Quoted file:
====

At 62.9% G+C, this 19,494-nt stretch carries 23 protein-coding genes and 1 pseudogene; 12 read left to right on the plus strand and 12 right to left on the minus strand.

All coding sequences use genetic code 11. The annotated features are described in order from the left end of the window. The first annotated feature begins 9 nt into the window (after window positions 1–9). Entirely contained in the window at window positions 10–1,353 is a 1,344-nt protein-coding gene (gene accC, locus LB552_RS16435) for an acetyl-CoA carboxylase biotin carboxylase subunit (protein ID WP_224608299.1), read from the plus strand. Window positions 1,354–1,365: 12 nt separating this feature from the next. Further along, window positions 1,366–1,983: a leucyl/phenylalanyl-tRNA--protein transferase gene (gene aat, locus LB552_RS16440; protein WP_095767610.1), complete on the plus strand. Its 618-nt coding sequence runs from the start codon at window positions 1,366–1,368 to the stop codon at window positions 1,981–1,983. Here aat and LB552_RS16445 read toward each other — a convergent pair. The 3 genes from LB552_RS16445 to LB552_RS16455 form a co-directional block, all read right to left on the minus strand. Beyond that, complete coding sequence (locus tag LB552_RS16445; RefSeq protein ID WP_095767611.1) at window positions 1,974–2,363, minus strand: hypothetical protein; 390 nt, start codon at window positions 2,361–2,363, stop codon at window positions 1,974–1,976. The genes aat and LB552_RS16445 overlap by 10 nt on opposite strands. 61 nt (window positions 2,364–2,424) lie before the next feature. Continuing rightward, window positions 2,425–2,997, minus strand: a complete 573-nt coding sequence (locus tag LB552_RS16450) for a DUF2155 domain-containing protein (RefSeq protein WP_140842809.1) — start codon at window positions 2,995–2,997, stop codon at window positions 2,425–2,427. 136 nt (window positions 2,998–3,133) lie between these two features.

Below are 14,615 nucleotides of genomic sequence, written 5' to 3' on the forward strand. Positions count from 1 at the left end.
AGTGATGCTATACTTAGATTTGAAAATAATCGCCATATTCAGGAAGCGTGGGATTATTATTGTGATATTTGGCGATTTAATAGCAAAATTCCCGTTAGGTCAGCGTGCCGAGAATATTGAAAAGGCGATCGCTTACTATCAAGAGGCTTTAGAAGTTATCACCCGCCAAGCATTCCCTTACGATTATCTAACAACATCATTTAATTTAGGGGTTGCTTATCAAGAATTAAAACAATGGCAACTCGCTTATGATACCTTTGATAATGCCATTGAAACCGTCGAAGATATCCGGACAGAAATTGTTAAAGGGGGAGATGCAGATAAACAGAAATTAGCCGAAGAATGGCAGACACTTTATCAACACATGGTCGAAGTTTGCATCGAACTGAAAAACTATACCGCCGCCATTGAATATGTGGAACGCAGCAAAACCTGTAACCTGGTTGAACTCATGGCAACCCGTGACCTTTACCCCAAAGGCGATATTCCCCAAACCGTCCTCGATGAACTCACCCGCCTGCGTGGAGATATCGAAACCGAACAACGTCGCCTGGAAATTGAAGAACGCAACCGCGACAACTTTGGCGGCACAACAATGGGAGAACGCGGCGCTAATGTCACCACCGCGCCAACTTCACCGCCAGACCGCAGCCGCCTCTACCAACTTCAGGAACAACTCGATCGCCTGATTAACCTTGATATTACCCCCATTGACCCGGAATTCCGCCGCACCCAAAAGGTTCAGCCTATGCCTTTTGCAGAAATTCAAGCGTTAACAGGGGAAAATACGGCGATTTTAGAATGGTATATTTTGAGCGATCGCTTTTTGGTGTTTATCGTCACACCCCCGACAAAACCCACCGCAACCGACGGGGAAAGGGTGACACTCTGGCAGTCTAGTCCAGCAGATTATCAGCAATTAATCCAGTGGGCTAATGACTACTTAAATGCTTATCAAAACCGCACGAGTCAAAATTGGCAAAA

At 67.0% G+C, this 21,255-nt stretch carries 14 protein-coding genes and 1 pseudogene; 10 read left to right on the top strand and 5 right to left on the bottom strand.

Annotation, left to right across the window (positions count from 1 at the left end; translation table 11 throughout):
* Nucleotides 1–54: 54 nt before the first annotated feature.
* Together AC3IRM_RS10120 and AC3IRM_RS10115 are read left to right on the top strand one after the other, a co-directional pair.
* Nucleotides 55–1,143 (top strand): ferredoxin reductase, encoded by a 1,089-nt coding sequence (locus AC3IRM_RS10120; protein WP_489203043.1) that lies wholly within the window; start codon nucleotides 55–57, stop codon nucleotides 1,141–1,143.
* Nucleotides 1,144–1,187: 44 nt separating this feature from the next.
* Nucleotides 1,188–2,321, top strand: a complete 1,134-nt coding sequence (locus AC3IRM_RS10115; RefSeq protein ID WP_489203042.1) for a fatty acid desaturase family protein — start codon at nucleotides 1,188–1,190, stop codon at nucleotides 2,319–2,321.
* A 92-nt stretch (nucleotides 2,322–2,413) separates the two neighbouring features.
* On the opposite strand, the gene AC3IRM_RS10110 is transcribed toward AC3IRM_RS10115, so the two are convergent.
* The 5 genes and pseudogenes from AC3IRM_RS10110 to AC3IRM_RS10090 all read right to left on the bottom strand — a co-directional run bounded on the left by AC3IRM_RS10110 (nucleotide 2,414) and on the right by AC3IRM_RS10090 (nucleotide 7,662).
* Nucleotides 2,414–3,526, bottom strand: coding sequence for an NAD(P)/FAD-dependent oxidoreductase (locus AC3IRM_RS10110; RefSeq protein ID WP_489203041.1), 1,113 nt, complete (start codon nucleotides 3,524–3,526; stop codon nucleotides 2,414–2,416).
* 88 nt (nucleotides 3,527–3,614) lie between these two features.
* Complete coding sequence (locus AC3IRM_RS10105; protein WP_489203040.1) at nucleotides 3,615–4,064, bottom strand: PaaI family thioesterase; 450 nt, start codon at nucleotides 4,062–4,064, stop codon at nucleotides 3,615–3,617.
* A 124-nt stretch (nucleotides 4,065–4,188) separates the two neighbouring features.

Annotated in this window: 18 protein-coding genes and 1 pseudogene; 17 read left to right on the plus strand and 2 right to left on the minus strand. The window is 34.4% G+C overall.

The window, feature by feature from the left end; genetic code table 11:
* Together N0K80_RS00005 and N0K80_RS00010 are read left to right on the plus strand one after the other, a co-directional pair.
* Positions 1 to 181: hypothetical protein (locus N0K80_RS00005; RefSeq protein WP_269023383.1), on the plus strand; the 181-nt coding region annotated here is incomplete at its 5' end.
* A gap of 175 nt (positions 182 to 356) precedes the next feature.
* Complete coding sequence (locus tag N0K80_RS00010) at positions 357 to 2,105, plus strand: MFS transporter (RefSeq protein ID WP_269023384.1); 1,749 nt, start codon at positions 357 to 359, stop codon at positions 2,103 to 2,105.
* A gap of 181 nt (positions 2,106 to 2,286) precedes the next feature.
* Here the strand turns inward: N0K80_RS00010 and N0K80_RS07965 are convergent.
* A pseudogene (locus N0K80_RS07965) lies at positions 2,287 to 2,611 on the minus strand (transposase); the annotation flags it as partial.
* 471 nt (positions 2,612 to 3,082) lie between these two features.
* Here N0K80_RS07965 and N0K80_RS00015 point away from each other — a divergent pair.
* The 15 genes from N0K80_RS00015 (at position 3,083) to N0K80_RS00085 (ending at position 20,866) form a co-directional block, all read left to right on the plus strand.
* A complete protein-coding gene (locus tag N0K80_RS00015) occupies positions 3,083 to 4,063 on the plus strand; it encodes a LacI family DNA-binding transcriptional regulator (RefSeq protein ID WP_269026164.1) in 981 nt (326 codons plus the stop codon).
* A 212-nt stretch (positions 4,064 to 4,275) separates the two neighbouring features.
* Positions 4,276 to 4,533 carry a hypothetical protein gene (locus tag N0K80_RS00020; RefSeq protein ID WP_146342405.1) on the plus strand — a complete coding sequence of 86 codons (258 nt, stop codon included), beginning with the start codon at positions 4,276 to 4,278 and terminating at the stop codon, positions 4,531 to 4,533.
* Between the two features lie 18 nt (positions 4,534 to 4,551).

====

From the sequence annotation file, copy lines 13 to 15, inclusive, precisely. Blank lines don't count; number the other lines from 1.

* On the opposite strand, the gene AC3IRM_RS10110 is transcribed toward AC3IRM_RS10115, so the two are convergent.
* The 5 genes and pseudogenes from AC3IRM_RS10110 to AC3IRM_RS10090 all read right to left on the bottom strand — a co-directional run bounded on the left by AC3IRM_RS10110 (nucleotide 2,414) and on the right by AC3IRM_RS10090 (nucleotide 7,662).
* Nucleotides 2,414–3,526, bottom strand: coding sequence for an NAD(P)/FAD-dependent oxidoreductase (locus AC3IRM_RS10110; RefSeq protein ID WP_489203041.1), 1,113 nt, complete (start codon nucleotides 3,524–3,526; stop codon nucleotides 2,414–2,416).